Whatever happened to Aaron Aaronsohn, scientist, ecumenical patriot and spy? Felix Frankfurter muttered that a “bloodstained hand” had silenced him, as it had his spy sister. And thus opens journalist/historian Goldstone’s spry scholarly detective story.
Aaronsohn, an émigré to Palestine, recognized that only with the help of the native Arabs would the Jewish people be able to make a homeland. He busied himself working on agriculture improvement projects and puzzling out the mysteries of the region’s hidden waters, all the while tucking away all sorts of useful information into his capacious mind. When World War I broke out, he began to deliver that information to the British, eager to help free Palestine from its Ottoman masters; the information he provided was of as much material use as were T. E. Lawrence’s raids in the eastern desert, which may have brought the two into the same orbit: Goldstone speculates, intriguingly, that the “S. A.” to whom Lawrence dedicated Seven Pillars of Wisdom was Aaronsohn’s sister Sarah. (As for Lawrence of Arabia’s version of history, Goldstone notes that Robert Graves insisted that Lawrence was straight.) Though their perils, too, “seemed made for the big screen,” the Aaronsohns operated with quiet efficiency throughout the war; as Goldstone writes, though courageous, Aaron “relied on his scientific knowledge as the basis for his intelligence” and used water as a weapon in the campaign to take Damascus, all the while maneuvering carefully to further the emergence of a Zionist state. Sarah was caught and tortured to death “without having revealed a thing to the Turks” while her brother was in London awaiting the Balfour Declaration; the victim of a mysterious airplane crash over the English Channel, he would soon disappear not just from the world, but from history.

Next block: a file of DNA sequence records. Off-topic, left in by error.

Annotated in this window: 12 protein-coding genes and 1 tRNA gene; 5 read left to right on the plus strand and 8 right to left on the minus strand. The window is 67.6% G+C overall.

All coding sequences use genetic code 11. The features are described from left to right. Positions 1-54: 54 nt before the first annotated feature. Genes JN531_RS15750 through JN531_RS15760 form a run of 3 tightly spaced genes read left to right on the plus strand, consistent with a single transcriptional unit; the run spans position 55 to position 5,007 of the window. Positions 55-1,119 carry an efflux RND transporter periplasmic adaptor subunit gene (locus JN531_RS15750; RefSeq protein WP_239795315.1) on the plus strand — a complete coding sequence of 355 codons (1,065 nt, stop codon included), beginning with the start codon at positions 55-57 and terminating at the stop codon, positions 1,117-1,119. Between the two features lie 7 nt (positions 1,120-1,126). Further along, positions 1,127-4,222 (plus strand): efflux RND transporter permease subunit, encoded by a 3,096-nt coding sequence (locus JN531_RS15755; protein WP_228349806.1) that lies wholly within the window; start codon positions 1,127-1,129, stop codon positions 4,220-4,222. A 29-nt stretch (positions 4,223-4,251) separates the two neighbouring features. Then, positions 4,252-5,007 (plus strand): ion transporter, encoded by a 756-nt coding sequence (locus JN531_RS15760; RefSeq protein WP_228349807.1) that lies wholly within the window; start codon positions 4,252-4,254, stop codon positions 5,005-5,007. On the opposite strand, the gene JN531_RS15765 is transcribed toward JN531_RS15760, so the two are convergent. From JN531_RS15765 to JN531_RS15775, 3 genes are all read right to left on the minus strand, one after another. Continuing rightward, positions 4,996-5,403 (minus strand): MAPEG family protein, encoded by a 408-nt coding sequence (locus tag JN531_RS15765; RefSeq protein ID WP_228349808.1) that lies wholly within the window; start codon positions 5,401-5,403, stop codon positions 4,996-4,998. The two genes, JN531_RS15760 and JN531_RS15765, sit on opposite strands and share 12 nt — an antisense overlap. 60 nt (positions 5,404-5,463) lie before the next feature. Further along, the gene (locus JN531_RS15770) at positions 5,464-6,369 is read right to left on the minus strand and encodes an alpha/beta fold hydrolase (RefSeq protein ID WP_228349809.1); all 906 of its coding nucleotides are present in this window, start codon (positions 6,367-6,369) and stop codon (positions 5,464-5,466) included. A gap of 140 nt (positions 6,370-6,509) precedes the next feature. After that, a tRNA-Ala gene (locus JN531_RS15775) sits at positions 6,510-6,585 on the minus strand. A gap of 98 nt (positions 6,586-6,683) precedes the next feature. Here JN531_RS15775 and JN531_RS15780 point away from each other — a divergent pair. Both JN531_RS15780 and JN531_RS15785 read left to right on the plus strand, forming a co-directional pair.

Much superior to Ronald Florence’s Lawrence and Aaronsohn (2007). Goldstone honors both Aaronsohns, closing with notes on how Aaron’s plans for equitable water rights in Palestine might have led to peace today.